Opinions and Columns
  • Smaller Small Medium Big Bigger
  • Default Helvetica Segoe Georgia Times
20february201113Dharamshala: - The sad truth today is that many people around the world are unaware of the Tibetan issue or of the plight of Tibetan refugees fleeing Chinese torture. Despite campaigns in many countries aimed at raising awareness, not enough is being done to inform people. I spoke to writer and Tibet Exile Project founder Tammy Winand this week about her experiences with the exile community in Dharamsala and the Tibetan cause, and we discussed what more could be done.

It is surprising in other countries to see just how many people are curious about Tibet, and how little they seem to know. From Tammy's experience in the United States, she says that "around 90% of people had no idea that there even existed an ‘exile-community'," and that many people were blown away to hear some of the harrowing tales of Tibetan refugees.

"Many people would just be like ‘wow, she's hanging out and having tea with someone who was tortured for thirteen years', they were so blown away, they just don't know," she explained, adding that her main goal now is to spark an interest in Tibetan culture itself, so that people will be encouraged to find out more on their own.

Everyday Exile Project is a website set up by Tammy as a platform for Tibetans in exile to share their stories. Here in Dharamshala, Tammy is involved in conversation classes at the Guchusum Movement of Tibet for former Tibetan political prisoners, and says that many in the centre have permanent disabilities as a result of Chinese beatings and torture, suffering from physical mutilation and badly healed broken bones as well as other conditions such as memory and hearing loss, usually caused by beatings to the head.

Another condition that many of the refugees suffer from is post-traumatic stress disorder (PTSD). In our interview, Tammy recalled a heart-wrenching afternoon spent with a Tibetan friend that left her in tears. During a conversation the young man seemed to drift away in his mind and began staring at his scarred wrists, reliving the horror of the handcuffs that inflicted the injuries and the torture he suffered for thirteen years in Chinese custody. As his fingers ran over the damaged tissue he looked up at Tammy and asked, "What is the word for this?" When she gave him the English word he replied with "yes, scars. This is what the Chinese did", and began telling the haunting story behind his wounds.

His experiences and the torture he suffered at the hands of the Chinese must have been traumatic to recount, but in the end it was Tammy who was brought to tears. "It's so incredible that after all he'd been through, when I started crying all he kept saying was, ‘are you okay? Do you need anything?' Before I knew it he was offering me cookies, and I just thought, ‘you're the one who has been through all of this, and yet you're the one comforting me.' It was amazing."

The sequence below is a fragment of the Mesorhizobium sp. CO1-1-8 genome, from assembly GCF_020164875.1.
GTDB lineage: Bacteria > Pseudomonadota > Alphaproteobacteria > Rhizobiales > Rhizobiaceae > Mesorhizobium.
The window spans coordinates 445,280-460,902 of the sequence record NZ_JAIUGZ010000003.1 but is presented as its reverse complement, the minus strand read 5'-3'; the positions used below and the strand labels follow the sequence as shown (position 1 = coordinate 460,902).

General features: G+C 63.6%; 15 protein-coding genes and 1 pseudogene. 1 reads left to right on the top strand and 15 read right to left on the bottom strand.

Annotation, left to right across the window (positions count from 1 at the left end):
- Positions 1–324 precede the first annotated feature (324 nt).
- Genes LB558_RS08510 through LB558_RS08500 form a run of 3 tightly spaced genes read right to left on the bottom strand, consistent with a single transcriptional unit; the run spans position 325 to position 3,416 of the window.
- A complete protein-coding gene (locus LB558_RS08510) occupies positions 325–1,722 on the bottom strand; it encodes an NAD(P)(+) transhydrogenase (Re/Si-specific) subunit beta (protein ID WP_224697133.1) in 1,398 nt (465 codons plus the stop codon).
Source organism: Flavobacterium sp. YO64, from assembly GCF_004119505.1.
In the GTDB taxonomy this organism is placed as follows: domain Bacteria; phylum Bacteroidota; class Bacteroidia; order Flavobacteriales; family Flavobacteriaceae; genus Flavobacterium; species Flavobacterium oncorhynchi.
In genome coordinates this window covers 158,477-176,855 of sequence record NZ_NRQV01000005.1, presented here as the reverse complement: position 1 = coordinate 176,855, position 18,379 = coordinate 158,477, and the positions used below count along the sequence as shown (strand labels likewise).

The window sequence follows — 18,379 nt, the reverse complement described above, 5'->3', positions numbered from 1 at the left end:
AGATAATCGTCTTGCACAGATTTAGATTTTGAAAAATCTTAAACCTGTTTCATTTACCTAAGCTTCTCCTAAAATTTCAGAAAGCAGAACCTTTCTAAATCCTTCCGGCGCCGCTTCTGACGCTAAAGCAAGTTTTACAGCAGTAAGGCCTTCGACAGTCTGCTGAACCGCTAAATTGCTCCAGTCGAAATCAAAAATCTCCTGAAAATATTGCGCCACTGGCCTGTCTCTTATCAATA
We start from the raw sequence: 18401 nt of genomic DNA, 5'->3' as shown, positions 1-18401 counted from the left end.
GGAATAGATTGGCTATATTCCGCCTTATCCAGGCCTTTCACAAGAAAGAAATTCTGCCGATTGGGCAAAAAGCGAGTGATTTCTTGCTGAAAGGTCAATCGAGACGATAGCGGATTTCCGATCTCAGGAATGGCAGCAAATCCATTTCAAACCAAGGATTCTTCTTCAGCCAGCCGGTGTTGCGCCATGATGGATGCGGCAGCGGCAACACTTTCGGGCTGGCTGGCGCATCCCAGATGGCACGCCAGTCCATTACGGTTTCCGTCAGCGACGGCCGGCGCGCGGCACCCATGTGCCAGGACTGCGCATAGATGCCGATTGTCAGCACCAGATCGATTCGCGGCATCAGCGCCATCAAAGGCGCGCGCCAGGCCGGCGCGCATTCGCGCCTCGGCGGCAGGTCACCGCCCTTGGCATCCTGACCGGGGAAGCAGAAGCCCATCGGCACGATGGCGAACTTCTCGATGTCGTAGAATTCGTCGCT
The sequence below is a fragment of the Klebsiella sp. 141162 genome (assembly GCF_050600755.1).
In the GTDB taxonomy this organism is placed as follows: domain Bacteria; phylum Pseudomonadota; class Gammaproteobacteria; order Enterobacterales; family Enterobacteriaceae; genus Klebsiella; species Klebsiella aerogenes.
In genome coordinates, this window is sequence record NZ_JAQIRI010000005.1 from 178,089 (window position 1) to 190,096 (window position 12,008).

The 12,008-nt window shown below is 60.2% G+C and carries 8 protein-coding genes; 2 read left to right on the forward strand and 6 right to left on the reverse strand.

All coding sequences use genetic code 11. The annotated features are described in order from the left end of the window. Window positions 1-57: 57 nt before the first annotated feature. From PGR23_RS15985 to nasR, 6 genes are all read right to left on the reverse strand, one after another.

There is an aspect of Tibetan culture that hinders the Tibetan cause: humility. The Tibetan people are so humble and giving that they hesitate to stand up and share their story with others. People are reluctant to speak out and put their voice above the others in their community. What they don't realise is that this is the only way to make their voices heard by the international public, who still remains largely unaware of the situation in Tibet after all these years.

Tammy, like many others who have been fortunate enough to have contact with Tibetan people, has been swept away by their warm and giving nature, and asserts that "It's really moving to know that after everything they've lost they still haven't lost their humanity. That's why it's so important for their culture to be preserved".

The trouble is that people don't know about it and they want to know, but they don't know where to look. They're curious about Tibet, but they know nothing about the situation. Many people aren't aware of the Chinese invasion, and they have never met anyone from Tibet to explain it to them. This is something that needs to be changed, and everybody can help in the education process. Social networking websites such as Facebook, Myspace, Twitter, or blogs where people write down their thoughts are also useful, but so far not enough Tibetan people are using the internet to get their message to the world.

At places like Guchusum and the Lha organisation in Mcleod Ganj, people are being taught how to use these forms of media to their full advantage. Volunteers from all over the world are helping to show Tibetans how to best use the internet to educate foreigners about the situation in Tibet. Some volunteers come for a weekend; some for longer. The important thing is just to help, however the Tibetan people also need to help themselves. Explains Tammy: "They're always saying they're so grateful for what I'm doing for the community and I'm like, ‘don't you realise you can do that? You can reach 2000 people."

"The longer I'm here, the less I know. It's like I tell people all the time, there are as many answers as there are Tibetans who have come here from Tibet," she continues. For every Tibetan living in exile, there is a story to be told. Let's try to make them all heard.

The Lha and the Guchusum organisations are always welcoming new volunteers. One potential project in need of some attention is the suggestion of a ‘Guchusum group blog', requiring volunteers with computer knowledge to help with the blog's creation and maintenance. Tammy is also currently accepting sponsorship on Facebook and donations are more than welcome on the Everyday Exile Project website: http://everydayexile.blogspot.com/.